Rocket Lab Launches Highest Mission Yet to Put Astro Digital Satellite in Orbit

Rocket Lab just soared higher than it ever has before.

The company's Electron booster lifted off today (Oct. 16) from Mahia Peninsula in New Zealand at 9:22 p.m. EDT (0122 GMT and 2:22 p.m. local New Zealand time on Oct. 17), carrying the Palisade technology-demonstrating satellite for California-based spacecraft manufacturer and operator Astro Digital.

The mission — the ninth for Rocket Lab, including demonstration flights — called for the 57-foot-tall (17 meters) Electron to deploy Palisade at an altitude of more than 620 miles (1,000 kilometers). That's more than twice as high as any Rocket Lab flight to date, company representatives said.

Everything went according to plan, with the satellite separating about 70 minutes after liftoff.

Video: Watch Rocket Lab Launch Its Highest Flight Ever!
More: Rocket Lab Gearing Up for 1st Launches from US Soil in Early 2020

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Palisade is a 16U cubesat. The "U" stands for "unit," the basic cubesat building block, which measures 4 inches (10 centimeters) on a side. So, Palisade is the size of 16 of these units put together.  

Palisade features an "onboard propulsion system, a next-generation Astro Digital-developed communications system and software developed by Advanced Solutions Inc., including an advanced version of ASI's MAX Flight Software," Rocket Lab representatives wrote in a description of the mission, which the company calls "As the Crow Flies."

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That name refers to Astro Digital's Corvus satellite platform. Corvus is also a genus that includes crows, ravens and several other related bird species. (Rocket Lab has a history of attaching lighthearted names to its missions. For example, the company's previous launch, which occurred in late August, was known as "Look Ma, No Hands.")

Rocket Lab's core mission involves making space more accessible by conducting frequent and cost-effective launches of small satellites. Each liftoff of the two-stage Electron costs about $5 million, company representatives have said.

The company is working on several fronts to advance its long-term vision. For example, Rocket Lab is building a second launch site, at the Mid-Atlantic Regional Spaceport on Virginia's Wallops Island, and aims to fly its first mission from the complex in early 2020.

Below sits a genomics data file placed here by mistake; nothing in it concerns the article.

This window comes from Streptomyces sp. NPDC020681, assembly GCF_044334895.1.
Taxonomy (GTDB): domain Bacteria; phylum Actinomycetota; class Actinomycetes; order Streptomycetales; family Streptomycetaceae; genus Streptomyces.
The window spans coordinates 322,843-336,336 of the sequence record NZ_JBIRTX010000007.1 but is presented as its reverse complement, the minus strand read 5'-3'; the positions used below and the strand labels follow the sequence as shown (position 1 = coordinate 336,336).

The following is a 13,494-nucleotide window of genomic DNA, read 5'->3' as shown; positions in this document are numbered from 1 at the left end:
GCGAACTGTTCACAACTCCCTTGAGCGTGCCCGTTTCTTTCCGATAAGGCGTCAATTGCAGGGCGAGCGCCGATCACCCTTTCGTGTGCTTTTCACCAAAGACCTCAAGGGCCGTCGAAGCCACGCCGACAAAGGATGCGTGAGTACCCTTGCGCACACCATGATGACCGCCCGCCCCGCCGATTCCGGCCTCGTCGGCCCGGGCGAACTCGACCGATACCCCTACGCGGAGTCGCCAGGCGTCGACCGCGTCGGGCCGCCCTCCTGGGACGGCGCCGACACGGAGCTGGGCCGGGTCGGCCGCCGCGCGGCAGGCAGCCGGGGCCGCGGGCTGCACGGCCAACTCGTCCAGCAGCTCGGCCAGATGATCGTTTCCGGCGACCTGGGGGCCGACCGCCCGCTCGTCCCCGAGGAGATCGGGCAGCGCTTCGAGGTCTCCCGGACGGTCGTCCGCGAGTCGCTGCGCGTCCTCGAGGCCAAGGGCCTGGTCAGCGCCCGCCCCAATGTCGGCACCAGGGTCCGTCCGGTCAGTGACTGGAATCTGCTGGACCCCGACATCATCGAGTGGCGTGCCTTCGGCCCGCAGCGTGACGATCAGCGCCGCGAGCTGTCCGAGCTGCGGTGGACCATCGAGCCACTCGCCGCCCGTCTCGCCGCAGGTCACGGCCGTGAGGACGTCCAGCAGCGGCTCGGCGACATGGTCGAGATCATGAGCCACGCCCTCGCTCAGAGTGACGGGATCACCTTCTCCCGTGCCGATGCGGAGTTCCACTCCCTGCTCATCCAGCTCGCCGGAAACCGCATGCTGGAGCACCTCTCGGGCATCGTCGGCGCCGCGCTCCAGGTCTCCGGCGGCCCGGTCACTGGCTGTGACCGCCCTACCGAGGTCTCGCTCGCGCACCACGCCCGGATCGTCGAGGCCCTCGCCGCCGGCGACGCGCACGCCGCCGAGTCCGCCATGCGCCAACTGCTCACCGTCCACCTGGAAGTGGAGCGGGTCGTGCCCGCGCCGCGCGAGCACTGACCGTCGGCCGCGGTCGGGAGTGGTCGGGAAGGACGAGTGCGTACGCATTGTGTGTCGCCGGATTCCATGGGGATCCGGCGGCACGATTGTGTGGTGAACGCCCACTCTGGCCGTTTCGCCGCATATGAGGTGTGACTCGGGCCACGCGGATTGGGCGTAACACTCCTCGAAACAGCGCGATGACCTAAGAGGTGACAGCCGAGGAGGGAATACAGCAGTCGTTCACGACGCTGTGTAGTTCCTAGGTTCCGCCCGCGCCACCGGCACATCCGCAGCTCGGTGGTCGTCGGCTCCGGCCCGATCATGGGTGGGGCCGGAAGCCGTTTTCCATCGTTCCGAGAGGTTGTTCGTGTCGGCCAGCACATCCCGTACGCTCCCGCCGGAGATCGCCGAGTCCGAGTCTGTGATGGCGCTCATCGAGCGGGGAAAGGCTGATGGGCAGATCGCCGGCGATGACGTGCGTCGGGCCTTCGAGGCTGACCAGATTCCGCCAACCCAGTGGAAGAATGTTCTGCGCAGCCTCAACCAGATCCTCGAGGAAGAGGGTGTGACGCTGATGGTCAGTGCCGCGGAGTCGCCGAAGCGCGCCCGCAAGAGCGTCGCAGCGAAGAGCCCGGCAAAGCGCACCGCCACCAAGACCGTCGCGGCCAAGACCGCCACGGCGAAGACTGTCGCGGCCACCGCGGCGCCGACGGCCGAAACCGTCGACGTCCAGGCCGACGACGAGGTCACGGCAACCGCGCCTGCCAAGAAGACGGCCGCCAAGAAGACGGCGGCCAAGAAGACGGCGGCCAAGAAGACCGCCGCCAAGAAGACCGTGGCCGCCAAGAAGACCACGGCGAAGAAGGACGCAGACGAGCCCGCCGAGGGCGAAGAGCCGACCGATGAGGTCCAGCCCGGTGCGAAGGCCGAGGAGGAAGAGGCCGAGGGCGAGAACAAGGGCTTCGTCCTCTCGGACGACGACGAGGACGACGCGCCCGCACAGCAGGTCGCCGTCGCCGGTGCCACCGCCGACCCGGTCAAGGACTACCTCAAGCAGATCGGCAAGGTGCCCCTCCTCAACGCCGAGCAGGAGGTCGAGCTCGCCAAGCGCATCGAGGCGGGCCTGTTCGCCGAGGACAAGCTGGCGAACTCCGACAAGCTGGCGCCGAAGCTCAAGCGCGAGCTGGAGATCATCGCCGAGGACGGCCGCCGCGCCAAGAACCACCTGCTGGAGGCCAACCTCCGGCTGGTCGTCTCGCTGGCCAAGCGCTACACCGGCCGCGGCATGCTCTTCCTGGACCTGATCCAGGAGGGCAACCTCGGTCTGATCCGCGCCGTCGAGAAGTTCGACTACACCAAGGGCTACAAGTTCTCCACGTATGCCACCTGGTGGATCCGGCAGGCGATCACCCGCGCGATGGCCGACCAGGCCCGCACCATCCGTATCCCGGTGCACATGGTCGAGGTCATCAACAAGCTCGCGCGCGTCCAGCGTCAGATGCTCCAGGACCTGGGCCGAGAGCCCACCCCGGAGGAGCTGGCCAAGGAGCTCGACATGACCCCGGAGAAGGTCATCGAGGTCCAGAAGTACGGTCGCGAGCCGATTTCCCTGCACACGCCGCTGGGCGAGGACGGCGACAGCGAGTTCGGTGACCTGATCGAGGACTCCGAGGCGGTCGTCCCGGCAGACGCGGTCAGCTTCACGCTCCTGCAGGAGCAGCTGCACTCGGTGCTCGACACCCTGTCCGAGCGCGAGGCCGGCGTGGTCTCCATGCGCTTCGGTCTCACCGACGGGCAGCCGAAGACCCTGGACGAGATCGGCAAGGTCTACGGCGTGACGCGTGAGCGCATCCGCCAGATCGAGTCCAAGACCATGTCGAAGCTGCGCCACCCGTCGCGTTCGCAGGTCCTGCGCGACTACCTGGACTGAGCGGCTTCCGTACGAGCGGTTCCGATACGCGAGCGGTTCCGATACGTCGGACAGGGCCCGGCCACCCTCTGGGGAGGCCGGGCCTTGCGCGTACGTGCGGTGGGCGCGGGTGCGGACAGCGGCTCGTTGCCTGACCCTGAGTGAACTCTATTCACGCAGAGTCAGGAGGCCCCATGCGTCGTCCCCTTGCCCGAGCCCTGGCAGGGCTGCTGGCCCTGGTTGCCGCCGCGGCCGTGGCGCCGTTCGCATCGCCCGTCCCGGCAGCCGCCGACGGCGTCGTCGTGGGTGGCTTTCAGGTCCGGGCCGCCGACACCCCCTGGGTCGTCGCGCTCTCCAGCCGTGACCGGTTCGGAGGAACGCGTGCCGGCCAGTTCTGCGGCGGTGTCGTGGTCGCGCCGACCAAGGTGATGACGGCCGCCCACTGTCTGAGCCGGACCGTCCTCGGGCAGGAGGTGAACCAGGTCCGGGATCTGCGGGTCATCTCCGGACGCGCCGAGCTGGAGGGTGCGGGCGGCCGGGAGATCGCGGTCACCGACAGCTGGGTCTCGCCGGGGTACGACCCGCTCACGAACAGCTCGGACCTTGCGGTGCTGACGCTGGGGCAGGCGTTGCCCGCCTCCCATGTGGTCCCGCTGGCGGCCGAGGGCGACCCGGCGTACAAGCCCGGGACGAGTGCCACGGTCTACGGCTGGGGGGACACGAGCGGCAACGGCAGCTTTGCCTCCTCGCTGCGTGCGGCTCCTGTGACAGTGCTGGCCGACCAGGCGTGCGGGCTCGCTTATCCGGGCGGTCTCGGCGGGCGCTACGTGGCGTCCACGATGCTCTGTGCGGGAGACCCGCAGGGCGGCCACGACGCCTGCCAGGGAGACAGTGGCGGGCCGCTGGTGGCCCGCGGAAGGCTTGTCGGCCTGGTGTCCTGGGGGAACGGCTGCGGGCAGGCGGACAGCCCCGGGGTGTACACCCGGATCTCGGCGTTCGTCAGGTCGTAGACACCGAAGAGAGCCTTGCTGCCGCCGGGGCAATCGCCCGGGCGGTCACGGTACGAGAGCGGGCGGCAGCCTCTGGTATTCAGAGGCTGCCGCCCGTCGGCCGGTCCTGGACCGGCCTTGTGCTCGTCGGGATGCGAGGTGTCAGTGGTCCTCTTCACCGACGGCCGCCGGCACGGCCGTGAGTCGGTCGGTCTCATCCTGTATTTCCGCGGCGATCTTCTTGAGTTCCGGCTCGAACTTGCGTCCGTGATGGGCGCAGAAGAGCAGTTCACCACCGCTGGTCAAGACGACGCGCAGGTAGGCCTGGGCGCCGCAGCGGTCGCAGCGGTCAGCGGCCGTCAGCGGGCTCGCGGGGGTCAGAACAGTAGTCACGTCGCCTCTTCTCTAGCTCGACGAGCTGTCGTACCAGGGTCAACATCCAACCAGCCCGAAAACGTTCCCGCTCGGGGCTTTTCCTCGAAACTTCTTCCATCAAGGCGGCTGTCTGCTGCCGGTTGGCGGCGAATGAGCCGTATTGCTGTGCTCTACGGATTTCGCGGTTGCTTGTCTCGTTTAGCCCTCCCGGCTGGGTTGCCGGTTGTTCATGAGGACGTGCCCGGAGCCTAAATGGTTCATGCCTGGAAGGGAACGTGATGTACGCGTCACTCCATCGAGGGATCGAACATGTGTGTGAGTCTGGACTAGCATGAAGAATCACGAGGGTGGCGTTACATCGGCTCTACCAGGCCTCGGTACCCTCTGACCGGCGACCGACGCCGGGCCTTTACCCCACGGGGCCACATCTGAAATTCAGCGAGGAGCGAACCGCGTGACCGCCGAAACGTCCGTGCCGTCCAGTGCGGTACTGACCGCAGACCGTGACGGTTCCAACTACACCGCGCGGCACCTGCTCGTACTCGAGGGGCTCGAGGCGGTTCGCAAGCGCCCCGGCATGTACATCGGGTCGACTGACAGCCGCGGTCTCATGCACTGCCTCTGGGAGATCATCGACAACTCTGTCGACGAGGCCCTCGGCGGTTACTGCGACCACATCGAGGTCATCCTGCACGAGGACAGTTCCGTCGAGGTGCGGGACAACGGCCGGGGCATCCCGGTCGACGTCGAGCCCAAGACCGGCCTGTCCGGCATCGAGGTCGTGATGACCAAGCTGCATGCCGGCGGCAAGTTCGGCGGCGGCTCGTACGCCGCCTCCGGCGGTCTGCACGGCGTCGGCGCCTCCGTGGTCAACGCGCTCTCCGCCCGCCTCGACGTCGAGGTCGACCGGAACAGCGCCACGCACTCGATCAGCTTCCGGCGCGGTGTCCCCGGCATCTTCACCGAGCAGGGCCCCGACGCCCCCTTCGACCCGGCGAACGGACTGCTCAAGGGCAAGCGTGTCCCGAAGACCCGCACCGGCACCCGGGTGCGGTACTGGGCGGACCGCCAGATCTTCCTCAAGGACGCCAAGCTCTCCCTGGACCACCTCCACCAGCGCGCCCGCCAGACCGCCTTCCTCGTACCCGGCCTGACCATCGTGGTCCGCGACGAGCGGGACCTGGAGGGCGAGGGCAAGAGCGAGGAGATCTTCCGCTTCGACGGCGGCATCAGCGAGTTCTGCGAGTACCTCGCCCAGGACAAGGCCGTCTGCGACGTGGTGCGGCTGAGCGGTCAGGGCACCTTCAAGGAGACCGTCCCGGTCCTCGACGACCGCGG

Related: In Photos: Rocket Lab and Its Electron Booster

Rocket Lab also wants to start recovering and reusing Electron first stages. But that will not involve propulsive landings of the kind done by the returning first stages of SpaceX's Falcon 9 rockets; rather, Rocket Lab plans to snag falling boosters out of the sky using a helicopter. 

Today's mission should aid that future effort. The Electron that launched this evening was outfitted with a number of sensors that will help Rocket Lab assess the reentry environment, company representatives have said.

In addition, Rocket Lab is building a line of spacecraft called Photon. The idea is to let customers focus solely on their payloads, with Rocket Lab providing both the ride to space and the satellite platform. The first Electron-Photon mission will likely launch in early 2020, Rocket Lab CEO Peter Beck told in a recent interview.

This story was updated at 11:20 p.m. EDT with news of successful satellite deployment.

Mike Wall's book about the search for alien life, "Out There" (Grand Central Publishing, 2018; illustrated by Karl Tate), is out now. Follow him on Twitter @michaeldwall. Follow us on Twitter @Spacedotcom or Facebook

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Mike Wall
Senior Space Writer

Michael Wall is a Senior Space Writer with and joined the team in 2010. He primarily covers exoplanets, spaceflight and military space, but has been known to dabble in the space art beat. His book about the search for alien life, "Out There," was published on Nov. 13, 2018. Before becoming a science writer, Michael worked as a herpetologist and wildlife biologist. He has a Ph.D. in evolutionary biology from the University of Sydney, Australia, a bachelor's degree from the University of Arizona, and a graduate certificate in science writing from the University of California, Santa Cruz. To find out what his latest project is, you can follow Michael on Twitter.